Equality for women is still an issue 1

Emily Pasnak-Lapchick spoke on human trafficking at a discussion Saturday night in Flushing.

When Helen Reddy sang, “I am woman, hear me roar, in numbers too big to ignore,” on her 1971 debut album, the words became a call to arms for women everywhere.

Although women have come a long way since then in achieving parity with men, they are still fighting for an equal place in society, a point driven home loudly at last Saturday’s panel discussion, “Standing with Women,” at Temple Beth Shalom in Flushing.

With guest speakers featuring elected officials and leaders of various activist organizations, and an audience of about 50, including a dozen or so men, the evening covered issues ranging from domestic violence and pay disparity to workplace discrimination and sex trafficking.

In announcing the event, Jonathan Eckman, chapter leader, northeast Queens chapter of Organizing for Action, indicated that “these are critical issues that, unfortunately, do not get enough attention.” It was hoped, he said, that the panel discussion would provide “an incredible way to both learn about the issues themselves and to discuss what we can do to help.”

Toward that aim, the first panelist, Rachelle Suissa, president of the Brooklyn-Queens chapter of the National Organization for Women, provided background on subjects ranging from work place discrimination to healthcare.

A typical woman, she said, loses half a million dollars over her lifetime because of inequality in pay.

Prior to the enactment of the Affordable Care Act, over 19 percent of women in the United States were uninsured, she said.

Further, Suissa explained, as a result of a discriminatory practice known as gender rating, women are often charged more than men for the same coverage.

According to statistics provided by NOW, only 15 percent of women are represented on corporate boards, and women make up only 18 percent of members of Congress and 24 percent of state governors.

NOW is calling for women to achieve equal representation in elected offices. It is also trying to expand economic opportunities and to break the glass ceiling which denies women corporate leadership roles.

Emily Pasnak-Lapchick, a fellow with the End Trafficking Project of UNICEF, focused much of her presentation on human trafficking, referring to it as the “fastest growing criminal activity. The profits are extremely high, the penalties extremely low. It’s happening right here in our own backyards.”

She suggested that “schools are seen as buffets for new recruits.” She encouraged the audience to “raise awareness of human trafficking, especially in the United States. Mobilize your communities to take action against it.

“I’m here to challenge everyone here to take the baton. You’ll be pleased to see the ripple effect. Use your power to change lives around the world,” she added.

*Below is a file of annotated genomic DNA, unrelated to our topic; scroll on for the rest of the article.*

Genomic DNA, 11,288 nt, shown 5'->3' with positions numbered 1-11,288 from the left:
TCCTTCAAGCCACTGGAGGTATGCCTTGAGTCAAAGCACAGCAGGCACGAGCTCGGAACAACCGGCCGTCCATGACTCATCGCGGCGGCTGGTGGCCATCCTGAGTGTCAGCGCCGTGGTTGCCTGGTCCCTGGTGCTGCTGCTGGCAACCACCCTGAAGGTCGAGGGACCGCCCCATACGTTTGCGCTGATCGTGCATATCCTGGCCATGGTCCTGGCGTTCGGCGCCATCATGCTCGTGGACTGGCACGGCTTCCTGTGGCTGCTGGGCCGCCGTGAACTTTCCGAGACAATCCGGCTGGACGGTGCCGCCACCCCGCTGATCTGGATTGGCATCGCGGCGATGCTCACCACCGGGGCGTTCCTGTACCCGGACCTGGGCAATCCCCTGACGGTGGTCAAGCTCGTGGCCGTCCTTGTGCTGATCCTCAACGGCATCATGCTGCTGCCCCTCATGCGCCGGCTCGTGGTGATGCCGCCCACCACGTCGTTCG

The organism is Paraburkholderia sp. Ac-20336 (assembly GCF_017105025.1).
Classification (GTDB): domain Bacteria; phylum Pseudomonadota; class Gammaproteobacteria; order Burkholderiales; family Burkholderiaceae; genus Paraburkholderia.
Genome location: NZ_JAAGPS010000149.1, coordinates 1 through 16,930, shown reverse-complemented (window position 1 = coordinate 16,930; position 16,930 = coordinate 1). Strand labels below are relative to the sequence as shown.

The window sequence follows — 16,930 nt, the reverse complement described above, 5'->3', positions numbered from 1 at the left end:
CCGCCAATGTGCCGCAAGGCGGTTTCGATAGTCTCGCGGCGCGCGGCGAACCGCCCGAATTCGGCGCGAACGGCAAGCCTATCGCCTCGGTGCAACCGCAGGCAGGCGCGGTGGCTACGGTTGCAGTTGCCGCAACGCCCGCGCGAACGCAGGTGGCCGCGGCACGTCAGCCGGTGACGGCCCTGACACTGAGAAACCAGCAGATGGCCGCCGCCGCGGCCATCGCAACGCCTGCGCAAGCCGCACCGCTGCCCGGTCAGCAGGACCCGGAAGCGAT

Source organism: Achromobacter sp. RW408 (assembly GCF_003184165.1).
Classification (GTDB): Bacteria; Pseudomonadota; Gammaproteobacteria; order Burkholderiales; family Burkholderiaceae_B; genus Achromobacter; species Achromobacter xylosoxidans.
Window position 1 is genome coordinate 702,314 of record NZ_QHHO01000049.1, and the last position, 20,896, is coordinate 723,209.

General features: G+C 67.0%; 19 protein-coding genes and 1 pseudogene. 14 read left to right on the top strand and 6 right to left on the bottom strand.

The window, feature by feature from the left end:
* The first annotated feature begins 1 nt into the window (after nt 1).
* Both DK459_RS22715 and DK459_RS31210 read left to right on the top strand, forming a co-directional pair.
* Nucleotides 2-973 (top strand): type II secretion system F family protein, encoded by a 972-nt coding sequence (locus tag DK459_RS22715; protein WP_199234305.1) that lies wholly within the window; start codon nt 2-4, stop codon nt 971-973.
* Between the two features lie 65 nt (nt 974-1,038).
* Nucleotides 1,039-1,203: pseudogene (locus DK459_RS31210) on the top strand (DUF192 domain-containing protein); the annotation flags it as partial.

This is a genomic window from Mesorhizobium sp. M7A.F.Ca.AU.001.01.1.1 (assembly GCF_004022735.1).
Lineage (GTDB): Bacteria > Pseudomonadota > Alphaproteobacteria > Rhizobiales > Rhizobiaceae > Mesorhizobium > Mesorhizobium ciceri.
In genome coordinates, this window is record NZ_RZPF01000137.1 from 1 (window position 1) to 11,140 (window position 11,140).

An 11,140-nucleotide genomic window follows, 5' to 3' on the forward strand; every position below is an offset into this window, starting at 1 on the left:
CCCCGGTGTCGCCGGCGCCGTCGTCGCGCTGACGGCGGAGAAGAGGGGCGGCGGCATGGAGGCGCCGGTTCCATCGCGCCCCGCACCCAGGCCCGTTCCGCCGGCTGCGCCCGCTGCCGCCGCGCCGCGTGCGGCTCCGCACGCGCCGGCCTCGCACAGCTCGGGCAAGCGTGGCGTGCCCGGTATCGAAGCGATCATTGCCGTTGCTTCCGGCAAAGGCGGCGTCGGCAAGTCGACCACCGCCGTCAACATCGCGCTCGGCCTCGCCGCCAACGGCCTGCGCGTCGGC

Assemblywoman Nily Rozic (D-Fresh Meadows) holds the distinction of being the youngest woman in the state Legislature, she said.

“We need to get equality in the legislature,” she said. “There are still a lot of issues that plague our state Legislature. Sexual harassment is still very pervasive.”

Picking up on the theme, Councilwoman Laurie Cumbo (D-Brooklyn) said that it’s up to women “to put as many females in as many places as we can. Women in powerful positions do very dynamic things. We set a strong foundation. We’ve got to sharpen our elbows and make sure our voices are heard.”

Doreen DiLeonardo of Bellerose, a member of the Eleanor Roosevelt Democratic Club, said she chose to attend because “We’re still not there. We’re more than half of the population.”

Congresswoman Grace Meng (D-Flushing) greeted attendees by saying that “women play an expanded role in America’s workforce, in businesses small and large, and in our homes. Almost half of all workers are women, and 40 percent of working women are the primary breadwinners in their families. The success of our nation relies upon the economic security of these women.”

She lamented that “women make only 77 cents for every dollar a man makes. It is time we elevate the economic issues facing women here in America to the national attention they deserve.”

After hearing the presentations, John Jay College student Monica Murillo, 21, of Whitestone, whose minor is gender studies, said there is a need for “all-around societal change. Women are so disempowered at such an early age.”

Khaair Morrison, a young man who grew up with a single mother and two older sisters, was on hand to “advocate for people who advocated for me all my life.”

A co-founder of The Voice of Youth Changes Everything, an organization that encourages education policy advocacy, Morrison suggested that rather than isolating minority or women’s issues, it is “important to take on issues that affect everyone in our society.”


This article originally had an incorrect statement about how many women from Queens serve in the state Assembly. We regret the error.

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